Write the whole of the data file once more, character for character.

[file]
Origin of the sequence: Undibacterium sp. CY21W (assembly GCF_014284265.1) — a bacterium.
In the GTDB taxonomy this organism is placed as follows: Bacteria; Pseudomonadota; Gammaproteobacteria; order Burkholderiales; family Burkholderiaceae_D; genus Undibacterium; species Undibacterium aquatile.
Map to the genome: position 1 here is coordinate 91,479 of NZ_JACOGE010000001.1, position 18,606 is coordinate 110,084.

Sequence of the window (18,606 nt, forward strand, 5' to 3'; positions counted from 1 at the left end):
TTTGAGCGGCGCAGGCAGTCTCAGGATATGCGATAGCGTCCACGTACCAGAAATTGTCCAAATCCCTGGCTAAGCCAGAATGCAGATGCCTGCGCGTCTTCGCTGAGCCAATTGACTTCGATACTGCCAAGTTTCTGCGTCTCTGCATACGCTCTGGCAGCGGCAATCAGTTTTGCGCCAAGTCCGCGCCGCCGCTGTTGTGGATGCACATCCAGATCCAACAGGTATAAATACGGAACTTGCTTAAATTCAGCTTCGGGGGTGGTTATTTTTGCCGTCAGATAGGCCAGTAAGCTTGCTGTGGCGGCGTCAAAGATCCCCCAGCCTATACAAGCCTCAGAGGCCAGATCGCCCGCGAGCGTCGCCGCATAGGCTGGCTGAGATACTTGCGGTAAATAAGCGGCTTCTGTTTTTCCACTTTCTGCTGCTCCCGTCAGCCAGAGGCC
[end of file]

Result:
Origin of the sequence: Undibacterium sp. CY21W (assembly GCF_014284265.1) — a bacterium.
In the GTDB taxonomy this organism is placed as follows: Bacteria; Pseudomonadota; Gammaproteobacteria; order Burkholderiales; family Burkholderiaceae_D; genus Undibacterium; species Undibacterium aquatile.
Map to the genome: position 1 here is coordinate 91,479 of NZ_JACOGE010000001.1, position 18,606 is coordinate 110,084.

Sequence of the window (18,606 nt, forward strand, 5' to 3'; positions counted from 1 at the left end):
TTTGAGCGGCGCAGGCAGTCTCAGGATATGCGATAGCGTCCACGTACCAGAAATTGTCCAAATCCCTGGCTAAGCCAGAATGCAGATGCCTGCGCGTCTTCGCTGAGCCAATTGACTTCGATACTGCCAAGTTTCTGCGTCTCTGCATACGCTCTGGCAGCGGCAATCAGTTTTGCGCCAAGTCCGCGCCGCCGCTGTTGTGGATGCACATCCAGATCCAACAGGTATAAATACGGAACTTGCTTAAATTCAGCTTCGGGGGTGGTTATTTTTGCCGTCAGATAGGCCAGTAAGCTTGCTGTGGCGGCGTCAAAGATCCCCCAGCCTATACAAGCCTCAGAGGCCAGATCGCCCGCGAGCGTCGCCGCATAGGCTGGCTGAGATACTTGCGGTAAATAAGCGGCTTCTGTTTTTCCACTTTCTGCTGCTCCCGTCAGCCAGAGGCC